Limited Liability Companies
Limited Liability Companies, or LLCs, are one of the fastest growing types of new business organizations. The majority of businesses represented by Harshman Ponist are organized as LLCs, making it a structure we know exceptionally well.
Limited liability companies can be organized in any state, and each LLC is governed by the statutes of the state in which it is organized. In Indiana, LLCs are governed by the Indiana Business Flexibility Act. All LLC statutes have certain fundamental aspects in common, such as the limitation of liability for owners (known as members in LLCs). However, the statutes vary significantly from state to state in important details. The information provided on this page pertains to LLCs organized in Indiana and may or may not apply to those organized in other states.
A limited liability company is often viewed as a hybrid between a corporation and a partnership. Like a partnership, forming and operating a limited liability company is relatively simple, with few required formalities. Like a corporation, the owners of an LLC are generally protected from personal liability for the debts and obligations of the business.
An LLC is often a good choice for a small, startup business because it offers flexibility on many fronts, most notably taxation. An LLC that has one owner can be taxed as a “disregarded entity” (similar to a sole proprietorship), as corporations under Subchapter S, or as a corporation under Subchapter S. LLCs taxed as disregarded entities, partnerships, or Subchapter S corporations do not pay income tax. Instead, the LLC’s income, gain, losses, and other tax items are passed through to the owners, which means they pay income tax on the LLC’s income (even if the LLC does not distribute the cash to the owners). LLCs taxed as Subchapter C corporations pay tax on their income, and then the owners pay tax on any cash that is distributed from the LLC to the owners (creating so-called “double taxation”).
Additionally, . LLC offers choices in management structure. It can be organized as a member-managed LLC or a manager-managed LLC. As the name suggests, the members directly manage a member-managed LLC, in much the same way sole proprietorships or many general partnerships are managed. In a manager-managed LLC, an individual is appointed with the authority to autonomously manage the company. This is a good choice for members who do not want to be actively involved in the day-to-day business operations, but it offers other benefits as well. For example, a sole business owner may choose to set up a manager-managed LLC and name herself as manager. That gives her the option to later assign the management responsibilities to someone else, or to name an alternative manager to take over the operations when she is unavailable or incapacitated.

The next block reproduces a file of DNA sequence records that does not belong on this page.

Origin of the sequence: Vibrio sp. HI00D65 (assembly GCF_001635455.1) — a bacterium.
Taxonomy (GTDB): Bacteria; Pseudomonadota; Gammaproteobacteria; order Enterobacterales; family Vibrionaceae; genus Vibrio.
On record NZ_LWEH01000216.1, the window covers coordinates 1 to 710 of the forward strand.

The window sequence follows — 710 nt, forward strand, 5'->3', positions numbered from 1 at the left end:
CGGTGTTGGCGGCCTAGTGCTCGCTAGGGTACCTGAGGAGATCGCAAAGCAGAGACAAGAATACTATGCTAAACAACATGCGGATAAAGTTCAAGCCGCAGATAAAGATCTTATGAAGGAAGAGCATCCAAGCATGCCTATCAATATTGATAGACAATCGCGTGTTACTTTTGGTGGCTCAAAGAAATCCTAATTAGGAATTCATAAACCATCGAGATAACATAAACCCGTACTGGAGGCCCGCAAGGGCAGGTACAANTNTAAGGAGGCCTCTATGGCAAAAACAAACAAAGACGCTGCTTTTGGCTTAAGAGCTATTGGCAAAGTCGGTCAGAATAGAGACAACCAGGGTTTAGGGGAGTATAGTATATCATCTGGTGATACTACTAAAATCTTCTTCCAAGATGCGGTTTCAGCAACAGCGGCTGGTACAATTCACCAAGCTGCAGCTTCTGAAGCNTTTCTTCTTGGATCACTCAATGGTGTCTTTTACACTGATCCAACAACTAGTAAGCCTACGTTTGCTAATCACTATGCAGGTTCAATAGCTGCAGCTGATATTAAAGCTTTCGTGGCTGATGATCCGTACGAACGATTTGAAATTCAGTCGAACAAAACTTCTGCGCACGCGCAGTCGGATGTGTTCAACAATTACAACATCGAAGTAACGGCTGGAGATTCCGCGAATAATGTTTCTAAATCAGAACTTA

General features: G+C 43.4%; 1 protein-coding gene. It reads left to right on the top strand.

When it comes to transferring ownership of a business, LLCs are more like partnerships than corporations. A corporate stockholder has both economic rights (the right to receive dividends) and voting rights. Generally, the stockholder is free to sell the stock to anyone he or she pleases, and the buyer acquires the same voting and economic rights that seller had. LLCs, like partnerships, are different because economic rights (the right to receive distributions of cash, called interest) and voting rights are separate. The Business Flexibility Act permits a person who owns LLC interest to sell it, but the buyer does not acquire voting rights by merely acquiring interest. Voting rights are acquired by being “admitted” as a member of the LLC, which generally requires the approval of all the other members. However, the members of an LLC may adopt different rules by creating an “operating agreement.”
LLCs also differ from corporations by providing the benefit of what is termed “charging order protection.” If the shareholders of a corporation have outstanding debts to creditors, a court-issued judgment may be levied against their stock, forcing the stock to be sold to their creditor. This often results in the creditor effectively becoming a new shareholder in the corporation. In contrast, the creditors of members of an LLC are generally limited to obtaining a “charging order,” which is a court order instructing the LLC to pay to the creditor any distributions that would otherwise go to the member. It is similar to the garnishment of wages, and most importantly the creditor does not receive any voting rights. Although the law is still evolving and some uncertainties remain (particularly with respect to LLCs with only one member), the exclusivity of a charging order is an important advantage held by members of an LLC that is not available to shareholders of a corporation.
These are just some of the reasons we often advise our clients that a limited liability company is the best way to organize their business.
If you're starting up a new business -- or have an existing business and want to review its organization -- please consider making an appointment with us to discuss the best structure for you.